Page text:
It was 2016 all over again Wednesday night as former President Donald Trump took part in a raucous town hall filled with incendiary claims and jabs at the network.
Trump fielded questions from CNN’s Kaitlan Collins and Republican voters in Manchester, N.H., for more than an hour about his false claims surrounding the 2020 election, his myriad of legal troubles, abortion, the war in Ukraine, immigration and the economy. It was Trump’s first appearance on the network since 2016.
While Trump’s advisers explained that the former president was returning to the network he routinely lambasts as “fake news” to reach a wider audience, the former president largely offered up the same type of pugilistic politics that defined his 2016 campaign and his four years in the White House.
“That was a rigged election,” Trump said just minutes into the town hall of his 2020 election loss.
Asked if he had any regrets about his conduct around Jan. 6, 2021, when pro-Trump rioters stormed the Capitol to halt the certification of President Biden’s victory, Trump defended those who came to Washington, D.C.
“I’ve never spoken to a crowd as large as this,” Trump said. “That was because they thought the election was rigged. And they were there proud. They were there with love in their heart. That was an unbelievable and it was a beautiful day.”
At one point, he removed notes from his jacket pocket and read out loud tweets he sent that day where he held back on calling the crowd off.
Collins routinely interjected to note that the election was not rigged, that Trump’s own former officials testified as much, and that numerous lawsuits alleging fraud were dismissed by the courts.
When Collins pressed Trump on whether he would accept the 2024 election outcome, he couched his answer to say he would only do so if he felt the results were “honest.”
Trump, who fact-checkers found told thousands of lies throughout his presidency, repeatedly offered up inaccurate or misleading talking points. In one instance, he claimed that residents of the Chinatown neighborhood in Washington, D.C., did not speak English as part of an allegation that Biden stored boxes there after his vice presidency because he had nefarious ties to Beijing.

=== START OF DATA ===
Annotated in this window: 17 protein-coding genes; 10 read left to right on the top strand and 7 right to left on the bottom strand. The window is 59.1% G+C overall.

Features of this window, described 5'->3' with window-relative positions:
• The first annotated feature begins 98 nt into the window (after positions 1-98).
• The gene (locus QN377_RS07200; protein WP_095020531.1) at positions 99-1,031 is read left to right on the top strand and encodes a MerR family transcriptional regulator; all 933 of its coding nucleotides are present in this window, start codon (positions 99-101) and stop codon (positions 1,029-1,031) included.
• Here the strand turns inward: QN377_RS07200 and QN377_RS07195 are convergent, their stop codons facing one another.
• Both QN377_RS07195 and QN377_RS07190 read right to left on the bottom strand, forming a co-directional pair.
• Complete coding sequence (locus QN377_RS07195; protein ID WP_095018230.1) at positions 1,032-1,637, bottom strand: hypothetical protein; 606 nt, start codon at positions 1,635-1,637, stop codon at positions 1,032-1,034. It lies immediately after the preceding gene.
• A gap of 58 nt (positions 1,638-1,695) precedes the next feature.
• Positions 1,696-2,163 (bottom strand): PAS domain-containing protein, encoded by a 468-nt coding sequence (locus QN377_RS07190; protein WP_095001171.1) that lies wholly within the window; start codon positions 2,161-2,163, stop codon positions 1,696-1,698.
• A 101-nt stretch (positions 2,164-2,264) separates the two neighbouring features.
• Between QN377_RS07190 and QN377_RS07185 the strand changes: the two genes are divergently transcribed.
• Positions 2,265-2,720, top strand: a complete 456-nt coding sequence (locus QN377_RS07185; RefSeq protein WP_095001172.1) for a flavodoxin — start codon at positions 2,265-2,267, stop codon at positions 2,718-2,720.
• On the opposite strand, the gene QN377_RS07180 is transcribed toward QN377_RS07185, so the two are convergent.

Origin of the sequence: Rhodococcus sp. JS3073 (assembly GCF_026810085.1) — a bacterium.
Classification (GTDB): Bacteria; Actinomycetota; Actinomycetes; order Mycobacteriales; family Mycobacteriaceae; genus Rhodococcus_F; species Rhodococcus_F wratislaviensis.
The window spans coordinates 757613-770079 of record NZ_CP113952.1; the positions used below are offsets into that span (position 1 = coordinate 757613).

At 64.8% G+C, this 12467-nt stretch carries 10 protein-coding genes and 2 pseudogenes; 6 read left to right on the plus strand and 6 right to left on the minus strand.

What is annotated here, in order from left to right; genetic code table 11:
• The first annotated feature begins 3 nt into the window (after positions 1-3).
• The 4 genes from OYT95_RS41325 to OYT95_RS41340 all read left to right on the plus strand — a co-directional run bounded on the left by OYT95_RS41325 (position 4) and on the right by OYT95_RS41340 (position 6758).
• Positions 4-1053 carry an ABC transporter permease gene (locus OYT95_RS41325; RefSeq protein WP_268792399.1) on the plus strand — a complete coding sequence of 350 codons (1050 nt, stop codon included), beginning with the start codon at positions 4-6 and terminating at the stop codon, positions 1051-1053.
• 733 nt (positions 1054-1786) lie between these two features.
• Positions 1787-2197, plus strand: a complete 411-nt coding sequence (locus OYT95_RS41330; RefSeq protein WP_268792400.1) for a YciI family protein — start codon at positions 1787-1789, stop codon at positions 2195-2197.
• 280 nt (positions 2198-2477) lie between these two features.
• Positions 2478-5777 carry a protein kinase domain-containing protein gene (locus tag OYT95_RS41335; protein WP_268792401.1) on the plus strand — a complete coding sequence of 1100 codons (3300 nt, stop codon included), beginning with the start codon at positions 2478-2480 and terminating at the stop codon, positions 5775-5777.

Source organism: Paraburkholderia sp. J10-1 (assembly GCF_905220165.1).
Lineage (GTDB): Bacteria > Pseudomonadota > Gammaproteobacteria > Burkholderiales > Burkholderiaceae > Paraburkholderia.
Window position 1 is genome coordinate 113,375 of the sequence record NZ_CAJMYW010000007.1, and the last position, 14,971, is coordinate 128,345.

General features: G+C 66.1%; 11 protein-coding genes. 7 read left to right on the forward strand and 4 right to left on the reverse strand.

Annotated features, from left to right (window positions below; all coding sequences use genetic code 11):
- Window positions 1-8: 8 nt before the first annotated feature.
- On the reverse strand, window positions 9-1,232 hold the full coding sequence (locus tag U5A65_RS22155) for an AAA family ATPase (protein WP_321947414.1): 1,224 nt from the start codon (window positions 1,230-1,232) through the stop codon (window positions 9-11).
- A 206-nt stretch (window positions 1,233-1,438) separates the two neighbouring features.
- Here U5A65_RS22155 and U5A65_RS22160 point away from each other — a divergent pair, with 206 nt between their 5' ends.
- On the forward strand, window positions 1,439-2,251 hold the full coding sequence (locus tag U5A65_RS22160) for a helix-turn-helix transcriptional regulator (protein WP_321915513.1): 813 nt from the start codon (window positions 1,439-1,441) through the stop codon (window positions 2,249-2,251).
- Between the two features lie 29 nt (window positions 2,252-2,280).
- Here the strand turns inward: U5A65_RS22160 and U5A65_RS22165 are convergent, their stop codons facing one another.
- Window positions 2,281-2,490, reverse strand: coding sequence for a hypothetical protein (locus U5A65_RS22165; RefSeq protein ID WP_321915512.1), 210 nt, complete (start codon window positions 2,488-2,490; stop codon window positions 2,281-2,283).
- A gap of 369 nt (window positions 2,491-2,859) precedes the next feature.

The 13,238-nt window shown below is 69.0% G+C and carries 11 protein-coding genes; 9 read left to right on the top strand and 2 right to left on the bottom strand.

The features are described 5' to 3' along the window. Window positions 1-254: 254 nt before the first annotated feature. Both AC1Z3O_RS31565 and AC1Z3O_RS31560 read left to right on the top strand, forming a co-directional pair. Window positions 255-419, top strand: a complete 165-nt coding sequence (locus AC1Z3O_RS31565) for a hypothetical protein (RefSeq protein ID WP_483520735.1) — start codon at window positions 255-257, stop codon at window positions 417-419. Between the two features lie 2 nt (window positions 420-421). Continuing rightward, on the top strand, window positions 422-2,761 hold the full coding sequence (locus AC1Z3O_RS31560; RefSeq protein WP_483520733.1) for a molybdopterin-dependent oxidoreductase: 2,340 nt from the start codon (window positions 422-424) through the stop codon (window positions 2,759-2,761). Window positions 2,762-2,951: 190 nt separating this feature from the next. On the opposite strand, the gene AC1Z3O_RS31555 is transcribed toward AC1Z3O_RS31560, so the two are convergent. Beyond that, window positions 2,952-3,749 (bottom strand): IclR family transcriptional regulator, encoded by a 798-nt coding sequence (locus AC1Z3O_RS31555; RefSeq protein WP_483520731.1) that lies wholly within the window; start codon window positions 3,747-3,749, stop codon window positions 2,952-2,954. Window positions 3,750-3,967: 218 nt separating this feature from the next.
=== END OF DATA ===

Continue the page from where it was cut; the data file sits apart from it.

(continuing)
Collins sought to chime in throughout the night to pushback on some of Trump’s false claims and press him when he danced around questions but he frequently spoke over her.
Trump repeatedly declined to say whether he would sign a federal abortion ban if reelected, instead calling the end of Roe v. Wade a “great victory” and saying he would find “a solution that’s going to work.”
Collins at one point asked Trump twice whether he wanted Ukraine to win its war against Russia after Moscow launched an invasion in February 2022, and the former president demurred.
“I don’t think in terms of winning and losing. I think in terms of getting it settled so we stop killing all of these people,” Trump said.
Asked if Russian President Vladimir Putin is a war criminal, Trump said the issue “should be discussed later.”
Over the course of the town hall, Trump grew irritated with Collins’ repeated interjections seeking answers and clarifying facts.
As Collins pushed Trump on why he held onto classified materials after leaving the White House when he knew the federal government was seeking them, Trump finally snapped.
“You’re a nasty person, I’ll tell you,” Trump said to cheers from those in attendance.
The crowd in Manchester was made up of Republican voters and was largely favorable for Trump. Attendees cheered the former president throughout the night, including when he pulled from his jacket pocket a printout of tweets he sent on Jan. 6 urging his supporters to stand down.
The audience also laughed as Trump mockingly recounted writer E. Jean Carroll’s allegation that he raped her in a department store dressing room in the 1990s. A nine-person jury this week found Trump liable of sexual abuse and defamation in the case.
“I have no idea who the hell she is. She’s a whack job,” Trump said.
Asked if he thought the jury’s findings would keep women from voting from him, Trump said he did not believe it would.
Trump’s reception from the crowd underscored his team’s belief that he is the prohibitive favorite to win the Republican nomination in 2024, and polls have consistently shown him with a sizable lead over would-be challengers like Florida Gov. Ron DeSantis (R).
His campaign took a victory lap after the town hall, declaring Trump “is the only one who can stop the forces from destroying our country—anyone else will be ripped to shreds.”
But his attacks on Collins and the woman who accused him of rape, as well as his unwillingness to rule out a federal abortion ban and his repeated falsehoods about the 2020 election were reflective of why President Biden and Democrats believe they can defeat Trump once again in 2024.
“It’s simple, folks. Do you want four more years of that?” Biden posted on his personal Twitter account at the conclusion of the town hall. “If you don’t, pitch in to our campaign.”
Even some Republicans argued the town hall was proof it was time for the party to move on from Trump.
Erin Perrine, a spokesperson for the pro-DeSantis group Never Back Down, said the event showed “Trump is stuck in the past.”
“After 76 years, Trump still doesn’t know where he stands on important conservative issues like supporting life and the 2nd amendment,” Perrine said in a statement. “How does that Make America Great Again?”